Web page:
Next Monday at 12PM PT, Google is hosting a call to provide further details on its mobile strategy. As many of you know, there has been a fair amount of legal sabre rattling between Apple and Google’s hardware partner, HTC, regarding 20 of Apple’s mobile-related patents. When giants like Apple and Google start getting agitated and aggressive like this toward one another, you know the stakes are high.
I have been spending a lot of time immersing myself in the mobile industry, and I have come to believe that we at the beginning of a tectonic shift in computing, much like the Internet 10-12 years ago. Soon we will see an enormously higher multiple of people accessing the web via their mobile devices than thru their computers. This has far reaching implications for the enterprise and consumers and all of that stuff that we were waiting to do (like mobile health, etc) are about to be possible. This is sure to render several currently very large, and very successful technology companies, obsolete.
Much is being made of the public bickering between Steve Jobs and Eric Schmidt, and there is something real there considering Schmidt’s resignination from the Board of Apple. But this clearly has mostly to do with the shared vision of the importance of mobile to the two companies and the expected virulent competition between the two. Apple is the clear leader and best positioned company in this evolution and Google does not want to get too far behind.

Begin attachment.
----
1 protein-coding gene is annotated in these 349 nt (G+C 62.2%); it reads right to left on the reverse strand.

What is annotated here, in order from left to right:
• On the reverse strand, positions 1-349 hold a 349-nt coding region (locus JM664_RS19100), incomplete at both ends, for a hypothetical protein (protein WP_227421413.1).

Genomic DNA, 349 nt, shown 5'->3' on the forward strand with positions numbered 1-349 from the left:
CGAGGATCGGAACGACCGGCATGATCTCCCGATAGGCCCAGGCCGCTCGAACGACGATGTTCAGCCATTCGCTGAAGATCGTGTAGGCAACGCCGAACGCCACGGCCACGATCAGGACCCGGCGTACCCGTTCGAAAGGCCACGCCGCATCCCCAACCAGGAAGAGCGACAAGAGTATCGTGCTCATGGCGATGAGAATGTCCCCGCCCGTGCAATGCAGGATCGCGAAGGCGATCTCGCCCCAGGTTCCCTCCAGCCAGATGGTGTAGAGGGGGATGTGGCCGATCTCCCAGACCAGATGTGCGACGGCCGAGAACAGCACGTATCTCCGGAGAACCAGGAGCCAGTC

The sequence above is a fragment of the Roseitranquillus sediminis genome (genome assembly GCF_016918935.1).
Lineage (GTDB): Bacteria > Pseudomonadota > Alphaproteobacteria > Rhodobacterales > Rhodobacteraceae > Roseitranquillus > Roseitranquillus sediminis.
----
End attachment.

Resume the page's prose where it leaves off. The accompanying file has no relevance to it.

Google is doing the smart thing in taking on the iconic iPhone and is pursuing a very simple strategy: provide an open and ubiquitious alternative to the iPhone. Here is what it is doing:
- Work with as many handsets and carriers as possible (10+ devices already announced; 20+ more expected)
- Provide tightly integrated OS and suite of free applications (Chrome, Gmail, Calendar, Search, Maps, YouTube)
- Court developer community with easy approval process, open SDK, and higher revenue share (70% – 100%)
- Different usability and design than iPhone, where it makes sense to innovate (Always-On apps, customizable home screen)
- Open mobile (Apps downloaded from web, no need for centralized store, embracing flash)
- Google Voice and unified contacts, messaging key
- Make inroads on other media devices
I love my iPhone. It is so great because the hardware and software are so tightly coupled. But Apple is walking a fine line between ensuring a compelling user experience and frustrating developers with draconian policies, angering carriers with restrictions and unfair economics, and providing consumers suboptimal experiences like not supporting Flash.
While Google has many risks with an open strategy, principally around not being able to control the user experience, mobile will increasingly become an open experience. This will be great for all of us. Get your popcorn everyone because we havent seen the potential for this competitive and violent fight since the days when Microsoft mattered.